Essentially, Aristotle argues that virtue is achieved by maintaining the Mean, which is the balance between two excesses. Aristotle’s doctrine of the Mean is reminiscent of Buddha’s Middle Path, but there are intriguing differences. For Aristotle the mean was a method of achieving virtue, but for Buddha the Middle Path referred to a peaceful way of life which negotiated the extremes of harsh asceticism and sensual pleasure seeking. The Middle Path was a minimal requirement for the meditative life, and not the source of virtue in itself.

Aristotle: A Little Background

Aristotle (right) and Plato in Raphael's painting, 'The School of Athens', in the Vatican.

Aristotle is one of the greatest thinkers in the history of western science and philosophy, making contributions to logic, metaphysics, mathematics, physics, biology, botany, ethics, politics, agriculture, medicine, dance and theatre. He was a student of Plato who in turn studied under Socrates. Although we do not actually possess any of Aristotle’s own writings intended for publication, we have volumes of the lecture notes he delivered for his students; through these Aristotle was to exercise his profound influence through the ages. Indeed, the medieval outlook is sometimes considered to be the “Aristotelian worldview” and St. Thomas Aquinas simply refers to Aristotle as “The Philosopher” as though there were no other.

Aristotle was the first to classify areas of human knowledge into distinct disciplines such as mathematics, biology, and ethics. Some of these classifications are still used today, such as the species-genus system taught in biology classes. He was the first to devise a formal system for reasoning, whereby the validity of an argument is determined by its structure rather than its content. Consider the following syllogism: All men are mortal; Socrates is a man; therefore, Socrates is mortal. Here we can see that as long as the premises are true, the conclusion must also be true, no matter what we substitute for “men or “is mortal.” Aristotle’s brand of logic dominated this area of thought until the rise of modern symbolic logic in the late 19th Century.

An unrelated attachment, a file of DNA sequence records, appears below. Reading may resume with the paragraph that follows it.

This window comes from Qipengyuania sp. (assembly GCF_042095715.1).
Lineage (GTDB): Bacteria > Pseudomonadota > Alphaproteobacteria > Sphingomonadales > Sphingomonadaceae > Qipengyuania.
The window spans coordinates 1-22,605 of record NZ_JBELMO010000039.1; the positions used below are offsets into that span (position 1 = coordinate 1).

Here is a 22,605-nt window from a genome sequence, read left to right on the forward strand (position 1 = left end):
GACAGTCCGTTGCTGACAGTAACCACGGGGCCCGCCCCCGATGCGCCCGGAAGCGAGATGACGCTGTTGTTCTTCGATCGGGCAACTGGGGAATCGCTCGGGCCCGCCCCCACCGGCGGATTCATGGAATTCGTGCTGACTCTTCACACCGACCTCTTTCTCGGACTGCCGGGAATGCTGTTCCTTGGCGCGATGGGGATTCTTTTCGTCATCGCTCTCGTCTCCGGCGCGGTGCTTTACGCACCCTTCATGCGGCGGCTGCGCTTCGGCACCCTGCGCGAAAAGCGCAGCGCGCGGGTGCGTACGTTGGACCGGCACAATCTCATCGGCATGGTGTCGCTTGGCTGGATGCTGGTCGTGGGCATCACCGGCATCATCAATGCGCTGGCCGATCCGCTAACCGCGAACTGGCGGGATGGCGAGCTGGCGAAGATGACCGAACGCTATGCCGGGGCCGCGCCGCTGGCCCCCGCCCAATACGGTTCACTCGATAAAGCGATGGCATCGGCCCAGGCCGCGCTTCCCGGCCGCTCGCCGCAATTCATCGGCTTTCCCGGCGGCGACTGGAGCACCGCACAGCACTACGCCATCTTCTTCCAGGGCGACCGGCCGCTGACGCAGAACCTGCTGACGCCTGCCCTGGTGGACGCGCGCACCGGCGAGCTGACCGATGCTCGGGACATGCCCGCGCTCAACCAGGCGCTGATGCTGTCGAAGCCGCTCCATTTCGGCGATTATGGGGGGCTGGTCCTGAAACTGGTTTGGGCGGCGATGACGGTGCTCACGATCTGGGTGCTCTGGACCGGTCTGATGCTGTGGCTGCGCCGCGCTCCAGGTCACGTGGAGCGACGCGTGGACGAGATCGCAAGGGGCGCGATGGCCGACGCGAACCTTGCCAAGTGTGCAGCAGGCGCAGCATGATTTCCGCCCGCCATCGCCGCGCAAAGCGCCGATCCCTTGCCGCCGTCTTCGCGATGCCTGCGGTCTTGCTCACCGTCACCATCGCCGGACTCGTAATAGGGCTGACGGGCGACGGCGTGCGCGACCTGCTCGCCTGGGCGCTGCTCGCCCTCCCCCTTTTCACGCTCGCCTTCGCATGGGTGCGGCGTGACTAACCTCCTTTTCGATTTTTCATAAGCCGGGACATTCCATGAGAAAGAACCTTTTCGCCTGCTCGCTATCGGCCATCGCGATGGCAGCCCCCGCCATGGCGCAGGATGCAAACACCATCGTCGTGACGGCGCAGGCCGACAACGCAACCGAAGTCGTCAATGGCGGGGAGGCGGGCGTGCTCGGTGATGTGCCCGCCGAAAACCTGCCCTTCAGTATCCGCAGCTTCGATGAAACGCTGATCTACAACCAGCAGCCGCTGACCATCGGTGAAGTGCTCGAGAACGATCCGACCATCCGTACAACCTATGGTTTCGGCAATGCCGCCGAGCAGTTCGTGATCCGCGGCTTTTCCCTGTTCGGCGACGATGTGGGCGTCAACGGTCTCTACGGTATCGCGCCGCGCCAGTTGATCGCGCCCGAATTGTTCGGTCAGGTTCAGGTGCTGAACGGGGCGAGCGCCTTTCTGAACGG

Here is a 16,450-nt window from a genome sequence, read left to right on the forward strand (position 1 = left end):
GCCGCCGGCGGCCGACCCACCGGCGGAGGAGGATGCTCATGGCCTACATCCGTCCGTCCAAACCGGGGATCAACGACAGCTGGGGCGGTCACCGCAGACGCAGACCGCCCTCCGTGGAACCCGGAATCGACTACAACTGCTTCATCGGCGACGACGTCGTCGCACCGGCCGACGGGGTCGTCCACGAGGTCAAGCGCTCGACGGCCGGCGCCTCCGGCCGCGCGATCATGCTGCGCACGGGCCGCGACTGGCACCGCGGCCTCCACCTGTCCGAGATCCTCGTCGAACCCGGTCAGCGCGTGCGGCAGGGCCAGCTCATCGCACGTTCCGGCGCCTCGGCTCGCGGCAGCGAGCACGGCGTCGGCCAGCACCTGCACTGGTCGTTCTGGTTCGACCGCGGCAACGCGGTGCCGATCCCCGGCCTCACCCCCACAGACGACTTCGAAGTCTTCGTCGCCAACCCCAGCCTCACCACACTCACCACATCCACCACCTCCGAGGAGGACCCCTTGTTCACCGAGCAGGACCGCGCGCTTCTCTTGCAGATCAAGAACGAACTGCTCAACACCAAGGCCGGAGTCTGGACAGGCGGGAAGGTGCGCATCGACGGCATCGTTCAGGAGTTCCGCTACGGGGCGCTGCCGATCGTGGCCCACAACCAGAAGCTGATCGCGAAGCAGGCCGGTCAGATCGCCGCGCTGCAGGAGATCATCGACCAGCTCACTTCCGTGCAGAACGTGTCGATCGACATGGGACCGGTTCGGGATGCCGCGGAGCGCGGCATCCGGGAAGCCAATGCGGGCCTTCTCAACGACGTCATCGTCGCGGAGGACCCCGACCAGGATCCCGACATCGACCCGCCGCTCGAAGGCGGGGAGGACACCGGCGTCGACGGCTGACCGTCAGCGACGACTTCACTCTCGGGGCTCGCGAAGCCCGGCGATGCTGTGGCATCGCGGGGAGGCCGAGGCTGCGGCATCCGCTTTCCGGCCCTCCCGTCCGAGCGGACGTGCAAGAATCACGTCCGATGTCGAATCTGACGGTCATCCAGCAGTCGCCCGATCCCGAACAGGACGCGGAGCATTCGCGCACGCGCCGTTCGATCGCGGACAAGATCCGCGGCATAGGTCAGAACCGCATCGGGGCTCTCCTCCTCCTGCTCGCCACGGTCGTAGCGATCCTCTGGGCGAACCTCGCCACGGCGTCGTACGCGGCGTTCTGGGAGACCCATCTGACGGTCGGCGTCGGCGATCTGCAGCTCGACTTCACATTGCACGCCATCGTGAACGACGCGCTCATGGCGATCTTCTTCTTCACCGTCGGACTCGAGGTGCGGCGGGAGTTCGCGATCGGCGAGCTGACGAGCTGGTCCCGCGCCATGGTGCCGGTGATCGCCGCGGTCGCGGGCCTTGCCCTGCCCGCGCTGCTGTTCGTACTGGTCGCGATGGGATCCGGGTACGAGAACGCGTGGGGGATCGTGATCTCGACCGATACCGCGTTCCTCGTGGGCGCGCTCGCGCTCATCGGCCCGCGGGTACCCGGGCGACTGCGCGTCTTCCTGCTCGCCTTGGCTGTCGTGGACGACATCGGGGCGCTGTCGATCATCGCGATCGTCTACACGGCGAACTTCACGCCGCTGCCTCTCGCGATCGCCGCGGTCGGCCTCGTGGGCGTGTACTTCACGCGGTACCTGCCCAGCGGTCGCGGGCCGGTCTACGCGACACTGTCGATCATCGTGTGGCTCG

Aristotle was the founder of the Lyceum, the first scientific institute, based in Athens, Greece. Along with his teacher Plato, he was one of the strongest advocates of a liberal arts education, which stresses the education of the whole person, including one’s moral character, rather than merely learning a set of skills. According to Aristotle, this view of education is necessary if we are to produce a society of happy as well as productive individuals.

Happiness as the Ultimate Purpose of Human Existence

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One of Aristotle’s most influential works is the Nicomachean Ethics, where he presents a theory of happiness that is still relevant today, over 2,300 years later. The key question Aristotle seeks to answer in these lectures is “What is the ultimate purpose of human existence?” What is that end or goal for which we should direct all of our activities? Everywhere we see people seeking pleasure, wealth, and a good reputation. But while each of these has some value, none of them can occupy the place of the chief good for which humanity should aim. To be an ultimate end, an act must be self-sufficient and final, “that which is always desirable in itself and never for the sake of something else” (Nicomachean Ethics, 1097a30-34), and it must be attainable by man. Aristotle claims that nearly everyone would agree that happiness is the end which meets all these requirements. It is easy enough to see that we desire money, pleasure, and honor only because we believe that these goods will make us happy. It seems that all other goods are a means towards obtaining happiness, while happiness is always an end in itself.